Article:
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The Wheels to Liberty: A Mother’s Story on the Ravages of Polio and Domestic Abuse
By Judith F. Brenner
The Crutch Advantage, June 1954
Ellie, 13, peered down the hall from where she stood in her leg brace by Joe’s chair, which in our small kitchen, could get a view to the front room if you tilted your head. With a bark, Lady my faithful dog followed me to see who rang our doorbell. I opened the door to see a boy, Ellie’s age or maybe Tommy’s? I couldn’t tell. Opening it further, I saw a lady as well. “Hello, can I help you?”
“Mrs. Westchester? Is this the Westchester house?”
“Yes, yes it is.”
“This is my son, Charlie. Do you see him? Do you see his face?” she said, pushing the teenager in front of her. The sun was beginning to set so their faces looked like dark silhouettes to me, with the sun at their backs. I flicked on the porch light to see them better. Looking at the boy, nearly as tall as his mother, I saw he had a bright red cut on his cheek. I didn’t comment, but was guessing Tommy got into a scuffle. “He was hit by your daughter, with her crutch!” Now Joe came forward, and moved me out of his way.
“What’s this? Who are you?” he said.
“Oh, you must be Mr. Westchester. I’m Alice Pichovski, and this is Charlie Pichovski. He goes to school with your daughter, and apparently she is in the habit of striking people with her crutch.”
“You’ve got to be kidding me! So Charlie, you find yourself in a position to be beat up by a girl? And Alice, is it? You are in the habit of coming to people’s front porches to fight your son’s battles after a tiff with a girl? I’m a bit confused,” Joe said, stepping outside, and forcing them both down a step to the sidewalk.
“Well, we wanted you to know about this assault. I plan to report it to the school office, but I wished to tell you first,” Alice said, pushing Charlie forward again. “He wants an apology!” The boy looked up at Joe and then looked away, pulling his mother even further backward.
“Come on, mom, this is stupid. Let’s go. It’s okay, really,” Charlie said, looking down as if to hide his cut face.
“Not sure what to make of this but I think you ought to not ‘baby’ a nearly grown son,” Joe said to Mrs. Pichovski. He turned his back to her, walked back inside the house, and shut the door. We all took a deep breath, amazed at the situation. Then Joe found the cord to the drapes bordering the front window. He pulled them shut and yelled, “Ellie, get in here.” She was watching from the hall. The room went dark except for a crack of sunlight on Ellie’s face when she limped toward the couch. Joe walked over to the front door light switch and shut off the porch light. Before he could say a word, Ellie leaned on the couch and flipped her hair back in a confident manner.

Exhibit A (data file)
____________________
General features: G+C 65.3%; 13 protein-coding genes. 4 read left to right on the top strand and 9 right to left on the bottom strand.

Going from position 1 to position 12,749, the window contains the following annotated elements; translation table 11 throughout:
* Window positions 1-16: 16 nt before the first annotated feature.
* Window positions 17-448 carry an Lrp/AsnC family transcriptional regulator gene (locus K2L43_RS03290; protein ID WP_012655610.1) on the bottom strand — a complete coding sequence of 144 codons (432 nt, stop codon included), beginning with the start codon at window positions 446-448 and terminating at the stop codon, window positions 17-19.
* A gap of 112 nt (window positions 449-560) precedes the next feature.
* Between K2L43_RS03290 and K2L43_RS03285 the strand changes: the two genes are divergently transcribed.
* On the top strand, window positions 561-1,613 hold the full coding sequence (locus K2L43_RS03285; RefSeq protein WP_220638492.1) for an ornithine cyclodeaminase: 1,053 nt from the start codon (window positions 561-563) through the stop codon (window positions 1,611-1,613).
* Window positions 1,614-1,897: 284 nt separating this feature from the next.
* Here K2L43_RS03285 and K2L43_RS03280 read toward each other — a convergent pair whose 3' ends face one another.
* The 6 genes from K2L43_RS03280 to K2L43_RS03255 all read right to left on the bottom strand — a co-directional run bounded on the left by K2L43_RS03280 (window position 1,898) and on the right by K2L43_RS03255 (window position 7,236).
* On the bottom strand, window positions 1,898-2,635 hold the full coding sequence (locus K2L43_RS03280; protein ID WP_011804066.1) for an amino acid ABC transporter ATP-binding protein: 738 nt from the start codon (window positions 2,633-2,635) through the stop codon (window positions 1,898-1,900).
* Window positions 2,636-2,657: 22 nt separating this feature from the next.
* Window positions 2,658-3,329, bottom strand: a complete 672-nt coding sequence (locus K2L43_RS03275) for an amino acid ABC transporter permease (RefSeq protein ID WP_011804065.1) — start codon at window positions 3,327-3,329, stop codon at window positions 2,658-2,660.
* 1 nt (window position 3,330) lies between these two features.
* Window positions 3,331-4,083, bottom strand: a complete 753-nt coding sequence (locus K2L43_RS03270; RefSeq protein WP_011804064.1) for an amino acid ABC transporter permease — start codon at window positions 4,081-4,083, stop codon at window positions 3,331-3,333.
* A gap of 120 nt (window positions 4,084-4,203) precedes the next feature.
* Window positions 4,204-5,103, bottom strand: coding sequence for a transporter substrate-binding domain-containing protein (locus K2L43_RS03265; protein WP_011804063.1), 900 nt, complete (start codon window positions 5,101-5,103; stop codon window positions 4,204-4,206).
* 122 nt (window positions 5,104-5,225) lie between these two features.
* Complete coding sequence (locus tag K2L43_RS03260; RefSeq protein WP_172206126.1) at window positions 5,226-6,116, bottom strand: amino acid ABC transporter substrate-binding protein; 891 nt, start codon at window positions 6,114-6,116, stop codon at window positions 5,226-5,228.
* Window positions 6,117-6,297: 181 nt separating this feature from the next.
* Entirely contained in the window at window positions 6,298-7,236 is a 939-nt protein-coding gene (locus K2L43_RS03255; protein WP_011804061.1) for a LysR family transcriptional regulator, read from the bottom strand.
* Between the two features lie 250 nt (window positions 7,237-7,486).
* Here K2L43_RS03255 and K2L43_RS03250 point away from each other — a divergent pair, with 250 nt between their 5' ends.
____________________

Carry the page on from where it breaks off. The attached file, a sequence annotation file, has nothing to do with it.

“Dad, that boy was very rude. He came right up to me outside of the school, and grabbed my chest,” Ellie said, crossing her arm across her bust. “I yelled at Charlie to stop, and he did it again, touching my blouse. I was about to slap him but he ducked, so I swung my crutch at him to keep him away.”
“Your crutch is not a weapon. You want to know how it feels to get hit with a crutch?” Joe screamed, grabbing her crutch from under her arm and raising it like a bat. Ellie cowered, hiding her face with her arm.
“No Dad, no!”
Joe threw the crutch forward so it fell to the floor, leaning with its rubber top against the couch. Ellie straightened up, thinking her dad was just trying to scare her. As she looked at me for help, he open hand-slapped Ellie across the face.
“I don’t want people coming to my door complaining! Whatever you have a problem with, you don’t go hitting people with crutches. I won’t be disturbed by this kind of nonsense at my own home. Now go to your room. Don’t even think about going to the Dells! That’s off the table.”
“Oh great Ellie, now you’ve done it!” Tommy said. “Ruined it for the whole family, like we aren’t limited enough by you!”
“Tommy! Stop that tone,” I screamed, picking up the crutch and carrying it to Ellie’s room where she had limped, holding on to the hallway walls. “She can’t help her condition, and she certainly can’t help indecent boy behavior. That’s not her fault!”
“I don’t care. I want to go on a road trip,” Tommy said, following Joe into the kitchen. “Dad, can’t we go, please?”
“I suppose so. I do want to take that car on a road trip. If you want to go Tommy, you need to protect your sister from those weak clowns of school boys. Let this be a warning to you both. But she is grounded. She’s not to come out of her room except for school tomorrow and dinner. Crutches are not to be used as weapons. Carol, have her write an apology to that boy. We don’t need the school office involved. That’s final.”
“Apology? To a boy who grabbed at her? I won’t have that, Joe, and that’s final!” I said, slapping the counter so hard my hand stung.
“So you too? You want to get into this Carol?”
“We are all into this. She can’t defend herself like other girls can, with steady legs and a slap. I agree the crutch is a bit much, but if she can’t defend herself, helpless as she is to run away from an idiot, I think he deserved what he got.”
“If she wants to go on that vacation, I’ll see an apology letter written, and it better be sincere.”
“You slapped our daughter, for defending herself against a pervert. Who really is the coward here?”